by Brian Hioe
Photo Credit: Wu Yin-ning/Facebook
THE FIRING OF Taipei Agricultural Products Marketing Corporation (TAPMC) head Wu Yin-ning by the organization’s board earlier this week can be read several ways. First, it may be that Taipei mayor Ko Wen-je, strengthened by his recently election victory, has succeeded in ousting Wu from the board. Alternatively, it may be that the DPP itself decided to push for Wu’s firing because it blamed her for some of its losses in nine-in-one elections last week.
Wu Yin-ning, who comes from a political family with close ties to the pan-Green camp, has a long history of activism in Taiwan’s rural movement with groups such as the Taiwan Rural Front. Wu, who has a reputation for being highly knowledgeable in her field, is also known for her 250,000 word history of Taiwanese agricultural sector, Where are the Rivers and Lakes? (江湖在哪裡?) and her writing on the history of radicalism related to the rural movements in Taiwan elsewhere, such traveling to Mexico to observe the Zapatistas or writing on the Taiwanese “Rice Bomber” incident, a protest against the effects of joining the World Trade Organization on Taiwanese farmers.
The KMT has long used agricultural organizations and irrigation management organizations to maintain a political stranglehold on Taiwanese farmers. Taiwanese farmers tend to politically favor the KMT, oftentimes because of the fact that they fear that the KMT-controlled irrigation channels which water their crops will literally be shut off if they dare to go against the KMT, or that they will otherwise be shut out of product distribution networks key to their livelihood. Notably, Kaohsiung mayor-elect Han Kuo-yu of the KMT was Wu’s predecessor as head of the TAPMC, something he leveraged on in election campaigning.
Wu’s appointment, then, was seen as an attempt by the DPP to break up the KMT clientelist networks by which they have long controlled Taiwanese farmers, this taking place at the same time as efforts to nationalize irrigation systems in order to take them out of the hands of KMT-controlled organization. However, in this process, Wu came under fire for several scandals includes actions such as attempting to distribute unsold crops that were to be thrown away to underprivileged, drops in crop sales which occurred under her tenure, or closures of vegetable markets that are key distribution nodes for produce sales. It later emerged that Wu had not been responsible for calls regarding vegetable market closures, but the damage was already done to Wu’s reputation.
The TAPMC is a partially state-owned enterprise, with the Taipei city government holding five seats on its 23-member board and the central government controlling about half of TAPMC’s shares. However, TAPMC’s leadership by Wu led her to be targeted by Taipei mayor Ko Wen-je. This was seen by many as an attempt by Ko to punish the DPP for failing to endorse him in his 2018 reelection bid, as well as possibly an attempt to win support from the KMT by defending their interests in targeting someone who was aiming to break up KMT clientelist networks in the agricultural sector. As a result, Wu was uncomfortably caught between the interests of the DPP, KMT, and Ko, and used as a bargaining chip in their struggles.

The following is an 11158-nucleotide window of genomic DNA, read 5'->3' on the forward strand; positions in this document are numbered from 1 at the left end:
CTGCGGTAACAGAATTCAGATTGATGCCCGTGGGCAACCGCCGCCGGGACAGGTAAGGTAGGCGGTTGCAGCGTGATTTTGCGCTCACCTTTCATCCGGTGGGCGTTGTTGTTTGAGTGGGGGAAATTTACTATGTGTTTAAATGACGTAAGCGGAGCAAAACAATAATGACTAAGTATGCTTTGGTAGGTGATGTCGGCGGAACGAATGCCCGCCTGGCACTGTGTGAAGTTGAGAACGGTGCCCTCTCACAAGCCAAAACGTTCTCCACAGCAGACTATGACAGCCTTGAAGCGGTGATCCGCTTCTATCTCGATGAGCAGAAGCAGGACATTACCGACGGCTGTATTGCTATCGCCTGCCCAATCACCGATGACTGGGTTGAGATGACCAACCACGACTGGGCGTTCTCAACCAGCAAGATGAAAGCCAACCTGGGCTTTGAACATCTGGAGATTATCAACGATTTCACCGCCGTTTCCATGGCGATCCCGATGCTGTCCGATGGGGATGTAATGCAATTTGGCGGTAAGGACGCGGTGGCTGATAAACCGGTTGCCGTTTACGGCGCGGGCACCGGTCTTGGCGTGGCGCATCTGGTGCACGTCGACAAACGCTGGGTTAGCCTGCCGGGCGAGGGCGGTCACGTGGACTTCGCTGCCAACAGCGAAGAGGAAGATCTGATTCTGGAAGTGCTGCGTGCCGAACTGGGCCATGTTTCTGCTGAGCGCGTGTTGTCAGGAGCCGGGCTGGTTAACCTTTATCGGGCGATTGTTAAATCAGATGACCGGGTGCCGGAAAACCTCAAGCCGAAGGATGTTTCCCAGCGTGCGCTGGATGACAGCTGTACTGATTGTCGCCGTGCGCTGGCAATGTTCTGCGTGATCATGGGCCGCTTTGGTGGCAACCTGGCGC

Despite performing poorly in front of cameras on numerous occasions, not exactly being the best public speaker, Wu nonetheless stood her ground at the time, winning her some accolades in the media and from progressive civil society, which Wu is close to. Nevertheless, with Ko’s reelection, this may have resulted in a stronger position for Ko to secure her removal. Ko may still aim to punish the DPP, as Ko nearly lost to the KMT’s Ting Shou-chung because of a split vote with the DPP’s mayoral candidate, Pasuya Yao.
On the other hand, it may be that the DPP regards standing up for Wu during her past scandals as having cost them political credibility among Taiwanese farmers. Some agriculture-heavy areas which voted DPP in the past instead voted KMT in last weekend’s elections, with some within the DPP blaming this on Wu’s scandals tarnishing the reputation of the pan-Green camp, or at least hoping to pin the blame for this upset on someone. Alternatively, the DPP may have hoped that Wu would have more quickly accomplished breaking up KMT clientelist networks, or it may have decided to throw Wu under the bus as a concession to Ko.
This remains to be seen, but Wu’s dismissal may be an early sign of how things are to change in Ko Wen-je’s second mayoral term and the second half of Tsai Ing-Wen’s first presidential term.